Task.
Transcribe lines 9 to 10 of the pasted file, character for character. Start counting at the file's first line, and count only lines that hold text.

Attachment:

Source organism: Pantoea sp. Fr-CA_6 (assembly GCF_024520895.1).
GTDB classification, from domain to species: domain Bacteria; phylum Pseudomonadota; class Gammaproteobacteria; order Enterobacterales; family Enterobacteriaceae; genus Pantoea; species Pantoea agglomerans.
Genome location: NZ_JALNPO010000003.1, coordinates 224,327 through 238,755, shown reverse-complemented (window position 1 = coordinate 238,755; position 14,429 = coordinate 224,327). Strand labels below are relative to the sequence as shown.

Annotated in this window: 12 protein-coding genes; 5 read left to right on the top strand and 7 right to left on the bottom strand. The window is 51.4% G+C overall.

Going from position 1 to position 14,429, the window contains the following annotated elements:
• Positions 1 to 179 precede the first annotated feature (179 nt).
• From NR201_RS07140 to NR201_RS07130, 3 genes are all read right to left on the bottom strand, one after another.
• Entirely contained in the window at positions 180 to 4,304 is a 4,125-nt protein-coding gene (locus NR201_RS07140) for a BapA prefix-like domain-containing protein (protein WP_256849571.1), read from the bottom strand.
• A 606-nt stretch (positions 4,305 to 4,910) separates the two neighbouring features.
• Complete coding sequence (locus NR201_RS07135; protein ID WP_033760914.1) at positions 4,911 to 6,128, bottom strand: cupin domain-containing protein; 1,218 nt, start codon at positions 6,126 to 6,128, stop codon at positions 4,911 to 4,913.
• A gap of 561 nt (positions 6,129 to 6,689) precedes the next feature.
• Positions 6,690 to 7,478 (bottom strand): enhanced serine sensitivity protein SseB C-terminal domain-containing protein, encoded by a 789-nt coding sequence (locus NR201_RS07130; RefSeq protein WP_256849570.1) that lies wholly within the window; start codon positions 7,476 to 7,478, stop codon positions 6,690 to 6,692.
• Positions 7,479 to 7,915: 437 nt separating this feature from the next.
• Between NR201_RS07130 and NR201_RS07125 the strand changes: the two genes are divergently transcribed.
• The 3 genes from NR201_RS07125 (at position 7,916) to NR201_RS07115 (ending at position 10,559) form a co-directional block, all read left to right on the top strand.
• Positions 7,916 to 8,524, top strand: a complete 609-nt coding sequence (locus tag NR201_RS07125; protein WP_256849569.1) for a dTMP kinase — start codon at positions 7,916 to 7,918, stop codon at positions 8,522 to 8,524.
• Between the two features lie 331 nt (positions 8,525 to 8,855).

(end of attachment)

• A 606-nt stretch (positions 4,305 to 4,910) separates the two neighbouring features.
• Complete coding sequence (locus NR201_RS07135; protein ID WP_033760914.1) at positions 4,911 to 6,128, bottom strand: cupin domain-containing protein; 1,218 nt, start codon at positions 6,126 to 6,128, stop codon at positions 4,911 to 4,913.